Thanks for visiting Imaging and Machine Vision Europe.

You're trying to access an editorial feature that is only available to logged in, registered users of Imaging and Machine Vision Europe. Registering is completely free, so why not sign up with us?

By registering, as well as being able to browse all content on the site without further interruption, you'll also have the option to receive our magazine (multiple times a year) and our email newsletters.

Infrared sensor spin-out firm to lower cost of SWIR imagers

Share this on social media:

RTI International, a US non-profit research institute, has spun out a venture company, SWIR Vision Systems, to commercialise RTI’s infrared camera technology.

RTI's Colloidal Quantum Dot (CQD) infrared sensors are based on novel and commercially scalable image sensor materials.

The sensors are fabricated by depositing CQD semiconductor crystals from solution directly onto the surface of silicon CMOS circuitry. The resulting monolithic photodetector structure enables higher resolution and eliminates the prohibitively expensive hybridisation process inherent to InGaAs sensors.

SWIR Vision Systems plans to commercialise its Acuros SWIR-band cameras, with resolutions of VGA, one megapixel, and HD offered. The cameras are classified as non-ITAR, EAR99 products, and are intended for use in applications including industrial machine vision, security, and agricultural imaging, among others.

‘Acuros cameras will dramatically expand the imaging toolkit for machine vision integrators, disrupting the cost and performance curve for vision systems design,’ said George Wildeman, the new CEO of SWIR Vision Systems.

Wildeman is a photonics industry executive and entrepreneur with more than 25 years of technology commercialisation experience.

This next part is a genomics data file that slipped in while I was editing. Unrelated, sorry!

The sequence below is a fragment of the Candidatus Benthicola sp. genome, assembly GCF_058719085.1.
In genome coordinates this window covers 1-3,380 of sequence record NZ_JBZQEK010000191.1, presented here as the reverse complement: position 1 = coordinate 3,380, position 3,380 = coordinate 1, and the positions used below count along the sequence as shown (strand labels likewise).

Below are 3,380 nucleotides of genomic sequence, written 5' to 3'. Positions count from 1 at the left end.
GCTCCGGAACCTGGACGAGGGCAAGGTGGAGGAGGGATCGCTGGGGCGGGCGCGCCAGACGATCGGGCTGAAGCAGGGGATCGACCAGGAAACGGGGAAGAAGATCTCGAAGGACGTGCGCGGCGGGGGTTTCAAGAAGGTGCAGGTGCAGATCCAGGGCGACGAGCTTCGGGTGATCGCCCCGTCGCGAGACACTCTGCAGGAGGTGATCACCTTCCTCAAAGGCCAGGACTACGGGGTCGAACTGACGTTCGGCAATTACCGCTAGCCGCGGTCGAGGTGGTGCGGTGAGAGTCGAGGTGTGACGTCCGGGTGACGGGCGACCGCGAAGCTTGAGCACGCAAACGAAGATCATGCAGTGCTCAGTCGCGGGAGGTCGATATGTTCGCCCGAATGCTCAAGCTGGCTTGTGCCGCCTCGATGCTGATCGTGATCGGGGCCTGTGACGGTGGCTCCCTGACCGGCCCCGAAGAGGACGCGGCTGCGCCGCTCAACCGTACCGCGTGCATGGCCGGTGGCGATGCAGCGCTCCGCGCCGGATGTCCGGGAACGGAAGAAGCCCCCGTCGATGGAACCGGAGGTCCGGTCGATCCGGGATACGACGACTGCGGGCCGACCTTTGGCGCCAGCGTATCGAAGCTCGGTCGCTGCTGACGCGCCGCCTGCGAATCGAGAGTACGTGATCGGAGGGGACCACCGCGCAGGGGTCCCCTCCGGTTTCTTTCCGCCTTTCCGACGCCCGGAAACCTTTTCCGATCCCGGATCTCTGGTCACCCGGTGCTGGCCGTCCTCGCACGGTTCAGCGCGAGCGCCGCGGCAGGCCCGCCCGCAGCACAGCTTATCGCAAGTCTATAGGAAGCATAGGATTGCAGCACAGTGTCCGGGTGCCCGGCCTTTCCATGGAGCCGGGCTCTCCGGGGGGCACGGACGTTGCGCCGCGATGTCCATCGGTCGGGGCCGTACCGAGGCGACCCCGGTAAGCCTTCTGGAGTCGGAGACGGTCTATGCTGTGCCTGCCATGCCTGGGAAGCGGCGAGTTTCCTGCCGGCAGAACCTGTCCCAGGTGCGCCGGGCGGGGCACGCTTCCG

Dr Ethan Klem will be the company’s chief technology officer. Klem led the research and development programme for the sensors during his tenure at RTI and will continue to spearhead the technical programme with the new company.

The company will manufacture the cameras at its Research Triangle Park, NC operations centre. The technology was developed with grant support from the Defence Advanced Research Projects Agency (DARPA).

Related news

Recent News

17 October 2019

Sualab’s Suakit machine vision software uses neural networks to detect atypical and irregular defects that are not easily captured by a traditional rule-based machine vision system

15 October 2019

Thorlabs has purchased US-based Operations Technology (Optek), a designer and manufacturer of large-format, granite-based video and x-ray dimensional measurement systems

04 October 2019

Each pixel in Prophesee’s Metavision sensor only activates if it detects a change in the scene – an event – which means low power, latency and data processing requirements

26 September 2019

Stemmer Imaging has published earnings for the 2018/2019 financial year, along with an advisory note to its customers about the company’s preparations in light of the risk of a no-deal exit of Britain from the EU